This incident soured the relationship between Anna and Duke Karl. Things took a turn for the worse as the opposition to Sigismund grew, captained by Duke Karl. Anna was infallibly loyal to her brother, reminding the Swedes he was their anointed king. But Anna’s voice was one voice and a female voice at that. Ranged against her were not only Duke Karl and many of the more powerful noble families but also the Swedish Lutheran Church.

Sweden was quickly slipping through Sigismund’s fingers. Influenced by his Polish advisors, the papal nuntio Germanico Malaspina and his Jesuit confessors, he was determined to revoke the prohibition against worship outside the Swedish Lutheran Church, this to protect his Catholic subjects. Did not go down well. Many were the grumbling Swedes who reminded their new king that there were no papists in their fair country—they’d made sure of that, thank you very much. (There were, of course, but most of them kept a very low profile) Even worse, Sigismund—or rather his Polish advisors—were clearly of the opinion that Sweden was nothing more than a puppet state, subservient to Poland.

In all this, Anna did her best to negotiate. Her brother listened to what she said but the papal nuntio detested her and made it very clear that following an apostate’s advice was like walking down the paved road to hell. Duke Karl didn’t do much listening. He was beyond that, his eyes lighting up whenever he thought of just how close to his fingers the Swedish crown dangled.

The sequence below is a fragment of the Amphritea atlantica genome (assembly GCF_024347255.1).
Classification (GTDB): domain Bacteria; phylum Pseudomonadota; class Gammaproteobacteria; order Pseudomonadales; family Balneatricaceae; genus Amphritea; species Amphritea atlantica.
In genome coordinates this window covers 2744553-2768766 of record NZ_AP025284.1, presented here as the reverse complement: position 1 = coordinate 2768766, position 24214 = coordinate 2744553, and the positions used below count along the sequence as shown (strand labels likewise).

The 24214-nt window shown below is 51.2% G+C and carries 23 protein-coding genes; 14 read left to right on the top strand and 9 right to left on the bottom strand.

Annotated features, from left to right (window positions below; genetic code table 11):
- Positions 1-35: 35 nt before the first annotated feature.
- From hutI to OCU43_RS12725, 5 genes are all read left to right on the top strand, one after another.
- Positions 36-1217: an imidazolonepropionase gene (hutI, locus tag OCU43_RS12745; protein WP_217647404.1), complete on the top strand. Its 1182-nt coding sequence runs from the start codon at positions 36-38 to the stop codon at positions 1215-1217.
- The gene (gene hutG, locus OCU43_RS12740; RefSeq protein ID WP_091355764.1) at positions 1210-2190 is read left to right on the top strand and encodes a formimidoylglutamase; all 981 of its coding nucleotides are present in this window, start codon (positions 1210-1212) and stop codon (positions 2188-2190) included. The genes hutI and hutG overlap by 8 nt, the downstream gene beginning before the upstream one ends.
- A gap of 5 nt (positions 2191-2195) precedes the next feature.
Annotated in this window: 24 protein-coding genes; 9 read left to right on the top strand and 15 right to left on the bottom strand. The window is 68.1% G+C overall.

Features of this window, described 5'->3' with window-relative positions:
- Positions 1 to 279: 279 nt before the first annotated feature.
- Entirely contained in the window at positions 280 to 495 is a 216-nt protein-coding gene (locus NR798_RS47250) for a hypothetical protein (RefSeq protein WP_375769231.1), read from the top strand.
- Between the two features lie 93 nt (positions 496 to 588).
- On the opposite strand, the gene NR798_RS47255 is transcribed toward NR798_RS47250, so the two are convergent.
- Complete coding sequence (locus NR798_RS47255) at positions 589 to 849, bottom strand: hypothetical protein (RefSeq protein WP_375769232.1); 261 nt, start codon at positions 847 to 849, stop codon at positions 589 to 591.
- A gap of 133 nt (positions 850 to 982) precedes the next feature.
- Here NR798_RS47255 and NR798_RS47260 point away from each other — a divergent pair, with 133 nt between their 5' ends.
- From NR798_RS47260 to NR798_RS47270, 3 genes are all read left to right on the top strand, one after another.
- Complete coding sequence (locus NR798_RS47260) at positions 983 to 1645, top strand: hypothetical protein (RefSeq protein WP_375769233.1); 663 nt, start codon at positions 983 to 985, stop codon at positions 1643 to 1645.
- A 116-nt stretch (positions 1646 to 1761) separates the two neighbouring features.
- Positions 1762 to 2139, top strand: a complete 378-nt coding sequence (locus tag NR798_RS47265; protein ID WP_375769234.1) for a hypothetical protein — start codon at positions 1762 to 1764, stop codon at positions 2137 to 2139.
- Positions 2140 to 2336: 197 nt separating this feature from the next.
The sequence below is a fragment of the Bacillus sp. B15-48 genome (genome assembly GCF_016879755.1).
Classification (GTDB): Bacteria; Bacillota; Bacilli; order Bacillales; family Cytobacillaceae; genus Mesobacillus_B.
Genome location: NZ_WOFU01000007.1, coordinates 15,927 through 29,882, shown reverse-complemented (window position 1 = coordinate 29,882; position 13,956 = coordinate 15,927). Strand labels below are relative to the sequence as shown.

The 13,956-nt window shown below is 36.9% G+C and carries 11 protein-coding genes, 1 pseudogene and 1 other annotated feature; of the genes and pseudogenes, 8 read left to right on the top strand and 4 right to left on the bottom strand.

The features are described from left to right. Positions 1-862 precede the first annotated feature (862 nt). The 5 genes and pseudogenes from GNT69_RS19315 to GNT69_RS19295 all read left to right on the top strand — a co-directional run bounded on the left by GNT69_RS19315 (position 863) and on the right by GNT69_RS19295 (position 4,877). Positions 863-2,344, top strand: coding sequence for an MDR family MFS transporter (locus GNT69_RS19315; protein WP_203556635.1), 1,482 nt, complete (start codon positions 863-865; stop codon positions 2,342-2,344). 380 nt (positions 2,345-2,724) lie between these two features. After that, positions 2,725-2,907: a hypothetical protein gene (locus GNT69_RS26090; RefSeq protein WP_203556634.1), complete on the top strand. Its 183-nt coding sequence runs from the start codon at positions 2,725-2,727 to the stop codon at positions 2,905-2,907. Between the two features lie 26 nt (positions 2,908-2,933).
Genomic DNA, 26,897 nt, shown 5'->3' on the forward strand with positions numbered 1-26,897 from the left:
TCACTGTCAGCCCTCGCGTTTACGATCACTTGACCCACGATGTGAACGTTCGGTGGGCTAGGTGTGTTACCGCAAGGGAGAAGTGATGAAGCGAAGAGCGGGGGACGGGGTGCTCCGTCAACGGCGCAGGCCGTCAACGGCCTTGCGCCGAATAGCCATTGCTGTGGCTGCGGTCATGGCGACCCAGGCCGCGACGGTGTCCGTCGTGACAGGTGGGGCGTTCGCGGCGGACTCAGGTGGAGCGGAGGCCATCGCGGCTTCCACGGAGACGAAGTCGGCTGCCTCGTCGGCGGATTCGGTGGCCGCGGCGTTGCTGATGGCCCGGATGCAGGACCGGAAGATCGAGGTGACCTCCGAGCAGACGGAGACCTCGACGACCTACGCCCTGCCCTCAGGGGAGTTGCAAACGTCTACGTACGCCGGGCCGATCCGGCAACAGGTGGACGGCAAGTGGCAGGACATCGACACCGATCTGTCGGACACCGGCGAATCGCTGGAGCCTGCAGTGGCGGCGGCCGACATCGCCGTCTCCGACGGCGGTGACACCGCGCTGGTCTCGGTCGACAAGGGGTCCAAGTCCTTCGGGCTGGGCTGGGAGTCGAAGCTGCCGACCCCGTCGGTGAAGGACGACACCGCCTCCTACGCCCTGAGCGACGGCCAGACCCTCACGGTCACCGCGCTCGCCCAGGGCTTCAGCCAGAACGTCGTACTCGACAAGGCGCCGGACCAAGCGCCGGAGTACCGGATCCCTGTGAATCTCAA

In 1598, Sigismund was defeated at the battle of Stångebro and in 1599 he was deposed by parliament and replaced by…ta-daa…Duke Karl, now become Karl IX. To cement his hold on his new throne, Karl did some cleansing. Among those who ended up with their heads chopped off was Erik Sparre, Anna’s friend. In the proceedings leading up to his execution, Karl had Anna’s home ransacked, looking for proof that she had helped Sparre. A couple of letters in code were found, but by then Anna was no longer in Sweden – she had accompanied her brother back to Poland.

Anna Sigismund_of_Poland

Sigismund in his heyday

Anna was to live out the rest of her life in Poland, usually far from court where she was viewed with suspicion by Sigismund’s Catholic courtiers—even more so as she never hesitated to speak up in defence of the Lutheran minority in Poland. Sigismund and Anna remained very close and he always valued her advice. She never married, even if negotiations for a marriage continued until 1609.

She died in 1625 and her griefstruck brother wanted to give her a grand burial in Krakow. The Polish Church refused. So did the pope. A heretic was a heretic and no way was Anna Vasa to defile the resting place of her Catholic forebears. It took nine years before Anna was finally laid to rest, but not in Krakow as her brother had wished but in the far more modest church of St Mary in Torun. As she was buried according to Lutheran rites, none of her Polish relatives attended. Instead, Anna’s nephew sent one of his few Protestant magnates to represent him. Not that Anna cared. She hadn’t done so for nine long years.